Gi and No-Gi Combinations
Let’s now get into some specific examples of how the snap down can work for you. Firs,t we’ll go over a couple of No-Gi options, before turning to the Gi snap down. Finally, we’ll round off the snap down game with a very cool submission setup that doubles as a takedown too. Plus, it works in both Gi and No-Gi!
No-Gi Snap down To Double Leg
The very fundamental use of the Snap down is without the Gi. This is logical, as it is, after all, a wrestling move. From the basic head and arm tie, the goal is to execute the Snap down as before. Move your feet back sot hat you create space and focus on snapping the opponent down. In order to be heavy, you’ll also need to drop to your knees as you pull. This time, however, you’ll crouch low instead of dropping to the knees.
The moment your opponent’s head hits the lowest point, they’ll be looking to get back up right away. Since you’re looking for different BJJ takedown techniques, now, you’ll let them raise. as they do, remain crunched and you’ll find yourself ready to execute a power double without any effort. You can also always switch to a single leg from there, or any other low stance takedown you want.
No-Gi Snap-down To Russian Tie Snap
The Russian Snap is one of the most attractive, yet extremely difficult and advanced moves to hit. Still, if you set it up with the Snap-down, your chances of getting it improved very significantly. The Russian Snap requires you to get lower than your opponent while using a wrist grip to flail their arm violently to one side. From there, the goal is to get it all the way to the other side as explosively as possible, while raising your torso. This creates a swinging motion that’s literally going to plant your opponent on the ground.
The snap down is the key part since it creates a position in which your opponent ends up fairly low. From there it’s not hard for you to get lower than them, and use the momentum of them raising up to execute the takedown.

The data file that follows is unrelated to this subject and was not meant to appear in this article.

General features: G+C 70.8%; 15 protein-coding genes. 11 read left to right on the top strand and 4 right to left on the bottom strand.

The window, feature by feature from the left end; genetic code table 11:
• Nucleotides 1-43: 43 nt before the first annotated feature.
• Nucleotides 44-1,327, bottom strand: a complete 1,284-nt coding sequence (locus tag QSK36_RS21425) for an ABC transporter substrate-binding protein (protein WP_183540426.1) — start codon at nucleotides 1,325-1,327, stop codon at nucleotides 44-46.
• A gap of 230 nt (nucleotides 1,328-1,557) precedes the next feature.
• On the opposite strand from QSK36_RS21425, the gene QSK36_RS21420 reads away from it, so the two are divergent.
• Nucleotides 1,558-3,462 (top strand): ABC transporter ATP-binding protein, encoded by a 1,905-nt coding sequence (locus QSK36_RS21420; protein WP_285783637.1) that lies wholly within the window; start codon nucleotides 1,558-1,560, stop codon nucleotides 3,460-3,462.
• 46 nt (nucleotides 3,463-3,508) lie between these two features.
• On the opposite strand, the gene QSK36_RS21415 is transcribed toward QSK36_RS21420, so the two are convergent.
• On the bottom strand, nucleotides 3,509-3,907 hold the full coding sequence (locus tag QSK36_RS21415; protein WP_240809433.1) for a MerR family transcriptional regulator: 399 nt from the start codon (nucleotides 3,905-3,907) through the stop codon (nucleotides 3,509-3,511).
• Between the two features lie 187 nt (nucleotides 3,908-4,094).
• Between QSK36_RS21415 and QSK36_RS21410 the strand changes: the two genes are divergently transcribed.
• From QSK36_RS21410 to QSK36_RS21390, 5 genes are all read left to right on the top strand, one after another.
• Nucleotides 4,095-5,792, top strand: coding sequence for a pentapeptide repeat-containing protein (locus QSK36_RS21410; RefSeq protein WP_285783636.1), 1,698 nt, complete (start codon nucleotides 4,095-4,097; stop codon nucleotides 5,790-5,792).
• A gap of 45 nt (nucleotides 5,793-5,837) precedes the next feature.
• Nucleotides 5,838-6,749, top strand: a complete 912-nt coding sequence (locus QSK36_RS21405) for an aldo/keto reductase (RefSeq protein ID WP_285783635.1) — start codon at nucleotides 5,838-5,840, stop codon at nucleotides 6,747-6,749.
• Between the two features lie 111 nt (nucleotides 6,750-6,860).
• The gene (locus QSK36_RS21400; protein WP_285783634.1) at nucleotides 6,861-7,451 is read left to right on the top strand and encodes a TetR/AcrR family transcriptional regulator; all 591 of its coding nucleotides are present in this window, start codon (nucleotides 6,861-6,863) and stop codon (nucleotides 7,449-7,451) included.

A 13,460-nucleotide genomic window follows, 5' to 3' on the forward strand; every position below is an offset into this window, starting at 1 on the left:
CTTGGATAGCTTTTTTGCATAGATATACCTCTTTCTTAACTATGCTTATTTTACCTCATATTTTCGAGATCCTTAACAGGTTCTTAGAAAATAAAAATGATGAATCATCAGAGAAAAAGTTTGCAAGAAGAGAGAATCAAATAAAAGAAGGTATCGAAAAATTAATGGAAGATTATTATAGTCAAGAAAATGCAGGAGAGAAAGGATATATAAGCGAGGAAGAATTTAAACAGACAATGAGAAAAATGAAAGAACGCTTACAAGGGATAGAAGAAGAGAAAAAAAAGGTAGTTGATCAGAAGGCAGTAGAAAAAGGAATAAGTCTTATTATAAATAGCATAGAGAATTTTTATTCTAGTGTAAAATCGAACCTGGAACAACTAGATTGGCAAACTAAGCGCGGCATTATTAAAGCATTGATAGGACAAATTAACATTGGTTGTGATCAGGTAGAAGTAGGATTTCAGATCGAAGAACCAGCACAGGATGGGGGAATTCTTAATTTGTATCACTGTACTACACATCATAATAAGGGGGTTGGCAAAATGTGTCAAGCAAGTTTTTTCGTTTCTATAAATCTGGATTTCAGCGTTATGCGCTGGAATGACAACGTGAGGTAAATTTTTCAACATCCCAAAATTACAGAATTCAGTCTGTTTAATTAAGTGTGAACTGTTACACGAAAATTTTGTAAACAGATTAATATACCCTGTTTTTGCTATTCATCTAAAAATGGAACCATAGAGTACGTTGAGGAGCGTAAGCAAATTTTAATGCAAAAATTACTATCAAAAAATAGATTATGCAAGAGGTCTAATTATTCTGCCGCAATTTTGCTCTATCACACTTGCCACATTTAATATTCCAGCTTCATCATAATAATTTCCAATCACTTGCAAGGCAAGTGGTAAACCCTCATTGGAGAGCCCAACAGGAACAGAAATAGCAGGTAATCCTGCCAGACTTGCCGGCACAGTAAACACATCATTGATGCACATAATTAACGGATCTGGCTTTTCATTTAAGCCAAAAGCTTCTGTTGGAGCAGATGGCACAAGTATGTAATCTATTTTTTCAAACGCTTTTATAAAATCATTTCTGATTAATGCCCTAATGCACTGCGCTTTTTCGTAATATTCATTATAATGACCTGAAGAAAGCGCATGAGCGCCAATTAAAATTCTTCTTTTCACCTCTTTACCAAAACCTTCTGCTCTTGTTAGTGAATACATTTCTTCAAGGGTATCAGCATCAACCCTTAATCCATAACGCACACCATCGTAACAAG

Gi Snap-down To Ankle Pick
With the Gi, the mechanics of the Snap down remain pretty much the same. All that changes is grip placement and how much you can off balance an opponent. Since the Gi creates some slack, if you’re really good at it, you can actually create more Kuzushi this way than in No-Gi. Furthermore, it opens up many more BJJ takedown techniques, as Judo throws now enter the frame.
The simplest thing to do is use the snap down a few times so that you break your opponent’s posture and tire them out. Then, when you decide it’s time simply stay on the ground with your knees as they attempt to raise. Unlike in No-GI, here the opponent won’t be able to get back up due to the collar grip. This means their head and knees are now really close, so an ankle pick on either leg is a piece of cake.
Gi Snap down Train Wreck
The train wreck is a takedown that is as powerful as it sounds. It is actually a Judo modification that is very specific to BJJ. And, the snap down makes it a lot more devastating. The idea here is to be relentless in snapping your opponent down, though. The goal is to truly shake your opponent up as you repeat the motion over and over again. Then, the best course of action is to threaten the foot sweep.
This will not only have your opponent out of posture due to the snap downs, but also off balance with one foot up. That means you can pull on the collar (with a cross grip) and the sleeve so that your opponent slams to the ground. This is probably the most powerful of all the takedowns stemming from the snap down.
Snap-down To Guillotine
Finally, the simplest thing with the biggest reward. If you manage to snap your opponent all the way down to a headlock, you can focus on finishing directly. Any front headlock choke will do from a position of a kneeling headlock. However, the guillotine choke provides the most bang for your buck. Especially if you executed a particularly explosive snap down. Even better, Gi or No-Gi doesn’t really matter as this works in both.
Finishing is also very versatile. You can finish by sitting down in a regular fashion or try to roll over or to the side. Whatever option you choose, you’ll have to mess things up really big to lose the submission from there.